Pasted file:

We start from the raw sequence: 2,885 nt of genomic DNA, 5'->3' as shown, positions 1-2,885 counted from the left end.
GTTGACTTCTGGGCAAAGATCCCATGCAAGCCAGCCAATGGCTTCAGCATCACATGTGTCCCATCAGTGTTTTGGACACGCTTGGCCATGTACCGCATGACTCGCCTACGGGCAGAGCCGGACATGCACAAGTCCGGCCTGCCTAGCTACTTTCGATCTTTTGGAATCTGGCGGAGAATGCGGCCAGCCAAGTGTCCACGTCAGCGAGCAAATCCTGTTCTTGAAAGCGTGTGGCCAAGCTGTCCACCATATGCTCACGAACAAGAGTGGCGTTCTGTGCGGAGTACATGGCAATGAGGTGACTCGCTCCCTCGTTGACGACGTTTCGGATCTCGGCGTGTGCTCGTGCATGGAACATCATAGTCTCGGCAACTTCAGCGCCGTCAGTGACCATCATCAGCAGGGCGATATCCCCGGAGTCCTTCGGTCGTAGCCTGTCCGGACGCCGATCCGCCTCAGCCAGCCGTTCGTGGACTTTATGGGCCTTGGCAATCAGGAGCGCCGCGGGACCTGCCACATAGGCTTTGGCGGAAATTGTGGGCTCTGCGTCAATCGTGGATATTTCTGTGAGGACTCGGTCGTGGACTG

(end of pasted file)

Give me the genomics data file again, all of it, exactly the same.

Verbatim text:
We start from the raw sequence: 2,885 nt of genomic DNA, 5'->3' as shown, positions 1-2,885 counted from the left end.
GTTGACTTCTGGGCAAAGATCCCATGCAAGCCAGCCAATGGCTTCAGCATCACATGTGTCCCATCAGTGTTTTGGACACGCTTGGCCATGTACCGCATGACTCGCCTACGGGCAGAGCCGGACATGCACAAGTCCGGCCTGCCTAGCTACTTTCGATCTTTTGGAATCTGGCGGAGAATGCGGCCAGCCAAGTGTCCACGTCAGCGAGCAAATCCTGTTCTTGAAAGCGTGTGGCCAAGCTGTCCACCATATGCTCACGAACAAGAGTGGCGTTCTGTGCGGAGTACATGGCAATGAGGTGACTCGCTCCCTCGTTGACGACGTTTCGGATCTCGGCGTGTGCTCGTGCATGGAACATCATAGTCTCGGCAACTTCAGCGCCGTCAGTGACCATCATCAGCAGGGCGATATCCCCGGAGTCCTTCGGTCGTAGCCTGTCCGGACGCCGATCCGCCTCAGCCAGCCGTTCGTGGACTTTATGGGCCTTGGCAATCAGGAGCGCCGCGGGACCTGCCACATAGGCTTTGGCGGAAATTGTGGGCTCTGCGTCAATCGTGGATATTTCTGTGAGGACTCGGTCGTGGACTG